July 31, 2007
Roxanne Dey, 702.293.8961
The National Park Service, Lake Mead National Recreation Area, joins hundreds of other parks around the world honoring its rangers (past, present, and future) who have had or will have the responsibility of protecting and caring for special public places so they can be safely experienced by visitors today, and for future generations.
Rangers at Lake Mead National Recreation Area are responsible for one of the largest park units in the country. It has 1.5 million acres and is visited by about 8 million people annually. The complexity of the recreation area includes fragile desert ecosystems, with diverse plant and animal species as well as cultural landscapes representing 8-10,000 years of human history in the midst of a major recreation area that includes two reservoirs.
NPS Rangers literally wear the traditionally ranger hat but they figuratively wear many other hats in the course of performing their duties, including: search and rescue, emergency medical service, information dissemination, law enforcement, resource protection, structural fire fighting, guided hikes, talks, programs, educational outreach programs, and many more tasks that make being a National Park Service Ranger an honor and a unique form of public service.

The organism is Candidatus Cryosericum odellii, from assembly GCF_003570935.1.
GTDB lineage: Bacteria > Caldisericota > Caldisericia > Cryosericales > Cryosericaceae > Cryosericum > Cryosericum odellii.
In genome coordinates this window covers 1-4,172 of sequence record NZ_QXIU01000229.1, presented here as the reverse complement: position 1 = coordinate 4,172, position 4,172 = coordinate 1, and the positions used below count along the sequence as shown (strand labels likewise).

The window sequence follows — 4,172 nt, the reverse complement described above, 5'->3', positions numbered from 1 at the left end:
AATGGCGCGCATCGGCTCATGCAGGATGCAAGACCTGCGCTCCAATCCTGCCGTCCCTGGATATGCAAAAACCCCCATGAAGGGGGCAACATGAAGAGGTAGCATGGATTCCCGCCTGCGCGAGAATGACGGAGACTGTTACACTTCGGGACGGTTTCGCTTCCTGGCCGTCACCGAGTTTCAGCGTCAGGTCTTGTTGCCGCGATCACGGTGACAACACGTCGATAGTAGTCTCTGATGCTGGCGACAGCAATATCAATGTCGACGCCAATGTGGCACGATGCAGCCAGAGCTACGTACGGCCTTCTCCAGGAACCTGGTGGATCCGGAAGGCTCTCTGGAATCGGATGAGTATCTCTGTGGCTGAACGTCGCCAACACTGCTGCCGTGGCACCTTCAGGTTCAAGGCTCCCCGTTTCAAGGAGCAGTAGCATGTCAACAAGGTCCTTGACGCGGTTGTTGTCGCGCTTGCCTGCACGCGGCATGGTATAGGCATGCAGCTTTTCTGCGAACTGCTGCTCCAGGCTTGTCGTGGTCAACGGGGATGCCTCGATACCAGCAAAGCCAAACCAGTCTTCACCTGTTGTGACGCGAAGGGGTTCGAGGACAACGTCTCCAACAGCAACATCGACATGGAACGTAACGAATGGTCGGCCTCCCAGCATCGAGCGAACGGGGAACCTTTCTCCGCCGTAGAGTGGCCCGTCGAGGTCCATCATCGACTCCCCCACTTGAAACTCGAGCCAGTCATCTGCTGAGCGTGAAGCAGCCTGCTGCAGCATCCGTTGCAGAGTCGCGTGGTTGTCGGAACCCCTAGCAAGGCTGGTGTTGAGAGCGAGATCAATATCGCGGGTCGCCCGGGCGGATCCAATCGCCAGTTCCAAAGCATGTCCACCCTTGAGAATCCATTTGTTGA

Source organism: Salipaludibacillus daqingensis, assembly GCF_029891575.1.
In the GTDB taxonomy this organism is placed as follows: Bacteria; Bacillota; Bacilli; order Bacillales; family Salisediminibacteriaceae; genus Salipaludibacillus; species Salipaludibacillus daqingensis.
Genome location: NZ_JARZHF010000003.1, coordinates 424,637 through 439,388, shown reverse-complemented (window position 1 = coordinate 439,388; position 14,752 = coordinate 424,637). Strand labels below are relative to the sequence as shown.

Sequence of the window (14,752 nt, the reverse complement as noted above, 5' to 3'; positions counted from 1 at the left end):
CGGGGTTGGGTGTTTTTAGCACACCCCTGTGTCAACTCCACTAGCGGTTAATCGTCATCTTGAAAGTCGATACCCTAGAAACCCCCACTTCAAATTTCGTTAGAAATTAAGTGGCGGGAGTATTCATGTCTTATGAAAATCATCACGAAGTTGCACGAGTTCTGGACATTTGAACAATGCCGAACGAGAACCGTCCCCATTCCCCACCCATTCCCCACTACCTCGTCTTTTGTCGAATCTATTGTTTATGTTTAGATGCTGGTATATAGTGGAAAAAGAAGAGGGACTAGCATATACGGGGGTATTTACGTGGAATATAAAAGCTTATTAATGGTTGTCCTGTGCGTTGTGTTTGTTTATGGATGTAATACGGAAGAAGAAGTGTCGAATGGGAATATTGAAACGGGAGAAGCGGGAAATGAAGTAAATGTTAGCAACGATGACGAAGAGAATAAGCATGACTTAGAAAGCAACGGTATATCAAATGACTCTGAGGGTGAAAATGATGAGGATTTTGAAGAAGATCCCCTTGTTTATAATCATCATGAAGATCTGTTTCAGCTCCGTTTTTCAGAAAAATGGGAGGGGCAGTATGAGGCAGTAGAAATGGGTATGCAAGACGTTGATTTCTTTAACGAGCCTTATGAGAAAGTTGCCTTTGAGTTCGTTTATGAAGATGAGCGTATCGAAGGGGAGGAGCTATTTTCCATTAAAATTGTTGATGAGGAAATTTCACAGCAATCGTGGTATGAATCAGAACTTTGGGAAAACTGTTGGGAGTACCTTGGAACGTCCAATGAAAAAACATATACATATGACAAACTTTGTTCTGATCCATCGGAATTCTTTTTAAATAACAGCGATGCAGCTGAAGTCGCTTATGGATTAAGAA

At Lake Mead National Recreation Area in an average 12-month period:
- About 200,000 people participate in Ranger-led activities, hikes, programs, talks, and other information sharing activities
- More than 8,000 Jr. Ranger badges are earned by students
- About 30,000 students participate in curriculum-based education programs
- Rangers responded to about 12,000 total incidents, including 363 emergency medical service responses, and 93 search and rescue missions
“Lake Mead NRA was the nation’s first national recreation area created by Congress in 1964. The National Park Service and its Rangers have actually been managing the Recreation Area since the 1930s (initially under an agreement with the Bureau of Reclamation). Rangers at Lake Mead NRA have always had challenging and rewarding jobs. Our Rangers are the symbol of the National Park Service, who are committed to protecting natural and cultural resources and enabling visitors to have a safe and enjoyable visit. Please join me in honoring Rangers throughout the world who are preserving special and unique areas, species, and wildlife habitat for all of us,” said Superintendent Bill Dickinson.